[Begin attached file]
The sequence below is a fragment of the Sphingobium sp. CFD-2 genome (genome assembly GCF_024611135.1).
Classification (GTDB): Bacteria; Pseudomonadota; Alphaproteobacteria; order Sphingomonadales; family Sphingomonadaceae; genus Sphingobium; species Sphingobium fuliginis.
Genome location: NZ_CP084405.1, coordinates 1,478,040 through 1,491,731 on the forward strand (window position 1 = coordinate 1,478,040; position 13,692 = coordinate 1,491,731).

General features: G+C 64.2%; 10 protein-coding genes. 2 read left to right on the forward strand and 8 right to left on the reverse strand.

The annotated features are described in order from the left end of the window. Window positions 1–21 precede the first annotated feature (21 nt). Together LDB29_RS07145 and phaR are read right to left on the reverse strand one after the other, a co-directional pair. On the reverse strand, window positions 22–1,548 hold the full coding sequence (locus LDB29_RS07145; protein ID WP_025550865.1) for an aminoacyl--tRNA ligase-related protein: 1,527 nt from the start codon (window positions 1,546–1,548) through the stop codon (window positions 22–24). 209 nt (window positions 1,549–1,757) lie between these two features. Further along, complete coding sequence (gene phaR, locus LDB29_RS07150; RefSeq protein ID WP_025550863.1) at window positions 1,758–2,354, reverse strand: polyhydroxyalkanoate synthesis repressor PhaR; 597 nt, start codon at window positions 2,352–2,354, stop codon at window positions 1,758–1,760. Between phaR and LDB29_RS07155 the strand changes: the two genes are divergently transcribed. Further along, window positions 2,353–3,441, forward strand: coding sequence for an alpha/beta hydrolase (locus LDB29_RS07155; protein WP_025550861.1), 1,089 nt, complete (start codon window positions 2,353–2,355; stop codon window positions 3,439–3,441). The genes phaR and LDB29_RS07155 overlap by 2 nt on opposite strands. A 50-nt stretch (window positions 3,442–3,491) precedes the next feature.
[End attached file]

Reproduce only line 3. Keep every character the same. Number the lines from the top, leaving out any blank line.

Genome location: NZ_CP084405.1, coordinates 1,478,040 through 1,491,731 on the forward strand (window position 1 = coordinate 1,478,040; position 13,692 = coordinate 1,491,731).